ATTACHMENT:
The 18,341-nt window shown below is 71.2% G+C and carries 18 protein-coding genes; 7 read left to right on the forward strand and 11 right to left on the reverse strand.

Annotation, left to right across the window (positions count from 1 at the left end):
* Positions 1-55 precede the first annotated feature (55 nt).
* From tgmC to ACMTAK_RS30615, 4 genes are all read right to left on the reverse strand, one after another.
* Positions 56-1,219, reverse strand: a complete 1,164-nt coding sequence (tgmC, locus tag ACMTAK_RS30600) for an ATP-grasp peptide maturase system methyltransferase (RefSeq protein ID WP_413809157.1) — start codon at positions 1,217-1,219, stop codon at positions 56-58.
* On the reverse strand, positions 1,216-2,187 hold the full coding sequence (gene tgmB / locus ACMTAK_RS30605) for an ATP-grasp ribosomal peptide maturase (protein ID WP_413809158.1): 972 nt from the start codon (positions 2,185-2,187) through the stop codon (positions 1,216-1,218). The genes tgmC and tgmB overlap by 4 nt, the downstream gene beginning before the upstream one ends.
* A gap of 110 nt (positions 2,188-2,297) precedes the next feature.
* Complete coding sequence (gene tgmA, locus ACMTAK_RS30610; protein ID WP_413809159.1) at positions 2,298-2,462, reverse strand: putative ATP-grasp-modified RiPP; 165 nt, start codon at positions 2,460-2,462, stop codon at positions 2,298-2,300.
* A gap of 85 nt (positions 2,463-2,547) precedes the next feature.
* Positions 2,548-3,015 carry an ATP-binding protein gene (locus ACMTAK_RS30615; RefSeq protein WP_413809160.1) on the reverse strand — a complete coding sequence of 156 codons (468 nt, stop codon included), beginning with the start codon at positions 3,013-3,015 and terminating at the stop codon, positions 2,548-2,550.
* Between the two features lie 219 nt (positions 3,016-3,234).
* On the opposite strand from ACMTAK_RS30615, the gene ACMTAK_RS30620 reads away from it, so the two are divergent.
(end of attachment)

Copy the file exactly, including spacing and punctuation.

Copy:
The 18,341-nt window shown below is 71.2% G+C and carries 18 protein-coding genes; 7 read left to right on the forward strand and 11 right to left on the reverse strand.

Annotation, left to right across the window (positions count from 1 at the left end):
* Positions 1-55 precede the first annotated feature (55 nt).
* From tgmC to ACMTAK_RS30615, 4 genes are all read right to left on the reverse strand, one after another.
* Positions 56-1,219, reverse strand: a complete 1,164-nt coding sequence (tgmC, locus tag ACMTAK_RS30600) for an ATP-grasp peptide maturase system methyltransferase (RefSeq protein ID WP_413809157.1) — start codon at positions 1,217-1,219, stop codon at positions 56-58.
* On the reverse strand, positions 1,216-2,187 hold the full coding sequence (gene tgmB / locus ACMTAK_RS30605) for an ATP-grasp ribosomal peptide maturase (protein ID WP_413809158.1): 972 nt from the start codon (positions 2,185-2,187) through the stop codon (positions 1,216-1,218). The genes tgmC and tgmB overlap by 4 nt, the downstream gene beginning before the upstream one ends.
* A gap of 110 nt (positions 2,188-2,297) precedes the next feature.
* Complete coding sequence (gene tgmA, locus ACMTAK_RS30610; protein ID WP_413809159.1) at positions 2,298-2,462, reverse strand: putative ATP-grasp-modified RiPP; 165 nt, start codon at positions 2,460-2,462, stop codon at positions 2,298-2,300.
* A gap of 85 nt (positions 2,463-2,547) precedes the next feature.
* Positions 2,548-3,015 carry an ATP-binding protein gene (locus ACMTAK_RS30615; RefSeq protein WP_413809160.1) on the reverse strand — a complete coding sequence of 156 codons (468 nt, stop codon included), beginning with the start codon at positions 3,013-3,015 and terminating at the stop codon, positions 2,548-2,550.
* Between the two features lie 219 nt (positions 3,016-3,234).
* On the opposite strand from ACMTAK_RS30615, the gene ACMTAK_RS30620 reads away from it, so the two are divergent.